June 17, 2012 in Outdoors

Field reports: Illegal perch plant grim for Curlew trout

By The Spokesman-Review
 

Yellow perch
(Full-size photo)

FISHING –The illegal introduction of perch into Curlew Lake has left state fish managers concerned about the future of a top trout fishery in Ferry County.

Bill Baker, Washington Fish and Wildlife fisheries biologist said he caught a 6-inch perch in a fish sampling net this week.

“We’ve done a lot of intensive surveys in the past and this is the first time we’ve found perch,” he said. “That indicates that somebody’s taken it upon himself to put some in there.”

About 200,000 coastal rainbow trout are released in Curlew Lake each year, either from the volunteer-operated net pens or in fry releases, Baker said.

“The trout fishery has been quite successful,” he said. So has the introduction of sterile tiger muskies to provide a trophy fishery that thrills anglers while providing a predator that curbs the number of pikeminnows.

Curlew Lake holds large numbers of largemouth bass, some smallmouth bass as well as native minnows and suckers.

“I can’t predict the impact except that in general, when yellow perch are introduced to trout waters in Washington, it’s usually bad news for trout.

“Perch compete directly with trout for food, and there’s only so much of it out there.”

Baker said he’s asked resort owners on Curlew Lake to encourage anglers to kill any perch they catch, regardless of the size.

“About all we can do is monitor. The lake is too big for management methods to get rid of the perch.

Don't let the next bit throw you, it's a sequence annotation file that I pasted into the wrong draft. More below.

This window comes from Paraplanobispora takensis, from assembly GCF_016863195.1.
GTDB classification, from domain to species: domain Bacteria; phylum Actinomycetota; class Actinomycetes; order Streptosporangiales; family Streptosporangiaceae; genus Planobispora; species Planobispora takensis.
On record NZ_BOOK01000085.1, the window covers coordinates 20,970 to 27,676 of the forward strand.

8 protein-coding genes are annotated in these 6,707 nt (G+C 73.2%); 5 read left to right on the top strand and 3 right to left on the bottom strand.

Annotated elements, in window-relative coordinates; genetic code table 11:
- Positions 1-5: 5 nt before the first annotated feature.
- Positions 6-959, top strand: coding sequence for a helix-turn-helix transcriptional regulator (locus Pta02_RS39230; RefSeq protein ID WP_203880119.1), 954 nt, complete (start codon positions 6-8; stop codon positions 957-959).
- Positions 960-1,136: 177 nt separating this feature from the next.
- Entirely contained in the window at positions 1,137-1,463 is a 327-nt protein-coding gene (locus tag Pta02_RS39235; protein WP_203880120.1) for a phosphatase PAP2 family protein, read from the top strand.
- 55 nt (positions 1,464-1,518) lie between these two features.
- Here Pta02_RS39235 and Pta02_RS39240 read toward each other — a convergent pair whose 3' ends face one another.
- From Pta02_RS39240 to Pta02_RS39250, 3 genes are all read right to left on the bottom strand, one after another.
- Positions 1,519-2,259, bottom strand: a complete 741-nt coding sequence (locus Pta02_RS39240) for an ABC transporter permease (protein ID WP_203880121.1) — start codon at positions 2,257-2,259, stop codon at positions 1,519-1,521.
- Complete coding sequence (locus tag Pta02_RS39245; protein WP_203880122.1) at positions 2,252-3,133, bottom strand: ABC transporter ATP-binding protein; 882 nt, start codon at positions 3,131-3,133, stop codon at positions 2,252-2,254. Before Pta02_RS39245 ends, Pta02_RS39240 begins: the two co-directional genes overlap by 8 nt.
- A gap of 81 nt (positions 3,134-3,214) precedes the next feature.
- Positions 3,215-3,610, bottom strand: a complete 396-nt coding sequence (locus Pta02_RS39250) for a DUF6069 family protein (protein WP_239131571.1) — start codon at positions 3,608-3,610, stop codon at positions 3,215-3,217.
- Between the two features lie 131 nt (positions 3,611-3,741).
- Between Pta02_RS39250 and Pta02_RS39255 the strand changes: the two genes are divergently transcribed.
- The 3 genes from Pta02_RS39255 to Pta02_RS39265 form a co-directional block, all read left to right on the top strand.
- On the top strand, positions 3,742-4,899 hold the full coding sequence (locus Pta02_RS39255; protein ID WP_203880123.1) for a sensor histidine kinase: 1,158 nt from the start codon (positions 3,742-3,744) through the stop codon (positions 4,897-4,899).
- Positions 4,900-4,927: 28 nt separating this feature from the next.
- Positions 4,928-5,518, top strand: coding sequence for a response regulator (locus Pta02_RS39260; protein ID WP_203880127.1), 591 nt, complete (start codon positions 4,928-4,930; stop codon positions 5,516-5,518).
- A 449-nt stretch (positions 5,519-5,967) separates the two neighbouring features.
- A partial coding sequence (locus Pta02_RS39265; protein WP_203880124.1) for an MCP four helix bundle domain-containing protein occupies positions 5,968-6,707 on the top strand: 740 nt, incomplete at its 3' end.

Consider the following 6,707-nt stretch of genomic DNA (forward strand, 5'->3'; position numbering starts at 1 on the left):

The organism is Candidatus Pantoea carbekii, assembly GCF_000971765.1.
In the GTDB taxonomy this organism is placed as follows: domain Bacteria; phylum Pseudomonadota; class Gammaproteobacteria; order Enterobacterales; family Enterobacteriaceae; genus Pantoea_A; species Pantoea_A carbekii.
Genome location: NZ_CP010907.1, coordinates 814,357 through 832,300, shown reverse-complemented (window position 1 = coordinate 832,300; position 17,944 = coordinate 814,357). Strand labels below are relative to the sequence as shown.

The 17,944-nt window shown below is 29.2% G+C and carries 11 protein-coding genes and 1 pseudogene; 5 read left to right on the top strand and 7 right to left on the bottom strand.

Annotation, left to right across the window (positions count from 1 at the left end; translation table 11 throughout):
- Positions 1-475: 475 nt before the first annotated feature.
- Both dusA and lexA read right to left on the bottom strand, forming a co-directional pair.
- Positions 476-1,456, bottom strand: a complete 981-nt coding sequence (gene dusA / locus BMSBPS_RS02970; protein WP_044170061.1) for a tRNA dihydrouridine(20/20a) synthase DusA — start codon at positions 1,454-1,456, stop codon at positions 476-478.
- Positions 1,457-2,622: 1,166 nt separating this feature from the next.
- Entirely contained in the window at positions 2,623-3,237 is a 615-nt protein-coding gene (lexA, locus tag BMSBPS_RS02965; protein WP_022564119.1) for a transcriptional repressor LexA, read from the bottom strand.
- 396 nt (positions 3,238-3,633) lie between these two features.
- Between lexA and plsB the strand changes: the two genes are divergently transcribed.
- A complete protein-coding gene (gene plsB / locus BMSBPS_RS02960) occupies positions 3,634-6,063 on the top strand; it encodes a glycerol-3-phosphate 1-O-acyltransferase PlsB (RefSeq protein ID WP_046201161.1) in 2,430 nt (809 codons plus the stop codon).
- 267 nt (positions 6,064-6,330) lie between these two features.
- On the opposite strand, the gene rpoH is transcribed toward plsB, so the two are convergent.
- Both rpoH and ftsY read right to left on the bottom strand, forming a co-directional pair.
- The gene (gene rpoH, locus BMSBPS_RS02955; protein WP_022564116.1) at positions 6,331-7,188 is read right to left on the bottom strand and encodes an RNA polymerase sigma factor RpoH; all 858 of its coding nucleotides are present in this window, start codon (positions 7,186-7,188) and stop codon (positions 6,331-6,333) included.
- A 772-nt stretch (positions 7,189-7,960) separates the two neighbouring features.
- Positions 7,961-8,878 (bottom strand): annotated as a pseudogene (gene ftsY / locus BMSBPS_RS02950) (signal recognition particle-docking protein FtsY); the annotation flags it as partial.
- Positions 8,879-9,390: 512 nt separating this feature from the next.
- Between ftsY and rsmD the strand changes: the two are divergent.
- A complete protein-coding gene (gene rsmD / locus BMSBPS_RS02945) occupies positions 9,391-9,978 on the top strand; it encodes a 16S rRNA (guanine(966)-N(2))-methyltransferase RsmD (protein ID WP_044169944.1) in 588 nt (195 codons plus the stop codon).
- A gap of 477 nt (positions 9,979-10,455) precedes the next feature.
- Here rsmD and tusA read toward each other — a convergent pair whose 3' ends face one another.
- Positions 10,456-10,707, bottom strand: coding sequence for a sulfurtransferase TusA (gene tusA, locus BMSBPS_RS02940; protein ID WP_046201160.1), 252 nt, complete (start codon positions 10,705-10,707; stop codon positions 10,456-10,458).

“Unfortunately, this is another example of an illegal introduction of fish species that in the long term will probably be a detriment to the existing fishery. It’s a very selfish act.”

State racks up funds with antler auction

POACHING – An online auction of confiscated big-game antlers that concluded last week netted Washington $21,300 earmarked for anti-poaching enforcement.

The Department of Fish and Wildlife sold 1,725 pounds of moose, elk and deer antlers that had been seized from poachers.

The money will be used for forensic work and to pay rewards to people who report poaching violations, officials said.

Glacier Park road may open this week

PARKS – Logan Pass at the top of Glacier National Park’s Going-to-the-Sun Road likely will be cleared of snow and open for vehicle traffic sometime this week, officials say. Last year the road didn’t open until July 13.

Big Rock parking delayed by weather

TRAILS – Recent wet weather has delayed construction of a parking area to the Big Rock Conservation area off Stevens Creek Road.

Spokane County Parks and Recreation Park Planner Paul Knowles said the ground is so soggy, work probably won’t start until around July 2.

Outdoors this week

WEDNESDAY – Celebrate Summer Solstice safely with the family on city streets cleared of motor vehicles in the Spokane Summer Parkways celebration in the Comstock-Manito neighborhoods.

Info: summerparkways.com.

THURSDAY – Spokane’s John Roskelley, perhaps America’s premier mountaineer in the 1980s, will present a slide show and share climbing insights from his latest book in a presentation, 7 p.m., at the Mountain Gear retail store, 2002 N. Division.

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